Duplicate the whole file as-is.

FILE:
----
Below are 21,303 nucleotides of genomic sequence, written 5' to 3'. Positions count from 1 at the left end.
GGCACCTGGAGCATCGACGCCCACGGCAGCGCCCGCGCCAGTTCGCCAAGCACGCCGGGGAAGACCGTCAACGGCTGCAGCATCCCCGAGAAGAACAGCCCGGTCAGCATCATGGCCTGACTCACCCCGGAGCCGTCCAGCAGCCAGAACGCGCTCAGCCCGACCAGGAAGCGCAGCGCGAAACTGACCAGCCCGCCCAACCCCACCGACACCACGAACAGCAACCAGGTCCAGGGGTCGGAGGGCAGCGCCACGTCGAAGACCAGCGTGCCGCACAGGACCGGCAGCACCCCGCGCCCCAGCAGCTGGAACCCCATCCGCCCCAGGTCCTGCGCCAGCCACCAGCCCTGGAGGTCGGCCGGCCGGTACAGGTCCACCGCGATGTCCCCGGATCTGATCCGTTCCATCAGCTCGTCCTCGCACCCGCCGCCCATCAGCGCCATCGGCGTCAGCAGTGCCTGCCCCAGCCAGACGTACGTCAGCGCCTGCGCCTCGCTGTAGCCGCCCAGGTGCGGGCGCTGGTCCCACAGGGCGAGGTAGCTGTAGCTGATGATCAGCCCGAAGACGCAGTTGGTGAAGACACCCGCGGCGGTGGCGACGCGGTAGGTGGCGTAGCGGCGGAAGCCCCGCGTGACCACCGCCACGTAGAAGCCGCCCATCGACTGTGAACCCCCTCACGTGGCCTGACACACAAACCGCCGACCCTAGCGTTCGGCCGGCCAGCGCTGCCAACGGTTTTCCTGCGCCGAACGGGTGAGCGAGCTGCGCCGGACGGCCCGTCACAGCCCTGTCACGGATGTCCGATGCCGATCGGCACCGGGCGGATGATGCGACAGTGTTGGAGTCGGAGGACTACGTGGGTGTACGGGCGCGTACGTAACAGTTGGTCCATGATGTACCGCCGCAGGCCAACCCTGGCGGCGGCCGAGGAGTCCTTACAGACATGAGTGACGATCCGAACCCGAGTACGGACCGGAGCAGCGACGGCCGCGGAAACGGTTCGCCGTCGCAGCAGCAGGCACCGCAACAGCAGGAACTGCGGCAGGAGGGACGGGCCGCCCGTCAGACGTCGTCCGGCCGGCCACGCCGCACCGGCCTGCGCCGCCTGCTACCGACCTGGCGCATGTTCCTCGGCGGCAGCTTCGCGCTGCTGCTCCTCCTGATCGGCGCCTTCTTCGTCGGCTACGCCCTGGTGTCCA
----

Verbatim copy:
Below are 21,303 nucleotides of genomic sequence, written 5' to 3'. Positions count from 1 at the left end.
GGCACCTGGAGCATCGACGCCCACGGCAGCGCCCGCGCCAGTTCGCCAAGCACGCCGGGGAAGACCGTCAACGGCTGCAGCATCCCCGAGAAGAACAGCCCGGTCAGCATCATGGCCTGACTCACCCCGGAGCCGTCCAGCAGCCAGAACGCGCTCAGCCCGACCAGGAAGCGCAGCGCGAAACTGACCAGCCCGCCCAACCCCACCGACACCACGAACAGCAACCAGGTCCAGGGGTCGGAGGGCAGCGCCACGTCGAAGACCAGCGTGCCGCACAGGACCGGCAGCACCCCGCGCCCCAGCAGCTGGAACCCCATCCGCCCCAGGTCCTGCGCCAGCCACCAGCCCTGGAGGTCGGCCGGCCGGTACAGGTCCACCGCGATGTCCCCGGATCTGATCCGTTCCATCAGCTCGTCCTCGCACCCGCCGCCCATCAGCGCCATCGGCGTCAGCAGTGCCTGCCCCAGCCAGACGTACGTCAGCGCCTGCGCCTCGCTGTAGCCGCCCAGGTGCGGGCGCTGGTCCCACAGGGCGAGGTAGCTGTAGCTGATGATCAGCCCGAAGACGCAGTTGGTGAAGACACCCGCGGCGGTGGCGACGCGGTAGGTGGCGTAGCGGCGGAAGCCCCGCGTGACCACCGCCACGTAGAAGCCGCCCATCGACTGTGAACCCCCTCACGTGGCCTGACACACAAACCGCCGACCCTAGCGTTCGGCCGGCCAGCGCTGCCAACGGTTTTCCTGCGCCGAACGGGTGAGCGAGCTGCGCCGGACGGCCCGTCACAGCCCTGTCACGGATGTCCGATGCCGATCGGCACCGGGCGGATGATGCGACAGTGTTGGAGTCGGAGGACTACGTGGGTGTACGGGCGCGTACGTAACAGTTGGTCCATGATGTACCGCCGCAGGCCAACCCTGGCGGCGGCCGAGGAGTCCTTACAGACATGAGTGACGATCCGAACCCGAGTACGGACCGGAGCAGCGACGGCCGCGGAAACGGTTCGCCGTCGCAGCAGCAGGCACCGCAACAGCAGGAACTGCGGCAGGAGGGACGGGCCGCCCGTCAGACGTCGTCCGGCCGGCCACGCCGCACCGGCCTGCGCCGCCTGCTACCGACCTGGCGCATGTTCCTCGGCGGCAGCTTCGCGCTGCTGCTCCTCCTGATCGGCGCCTTCTTCGTCGGCTACGCCCTGGTGTCCA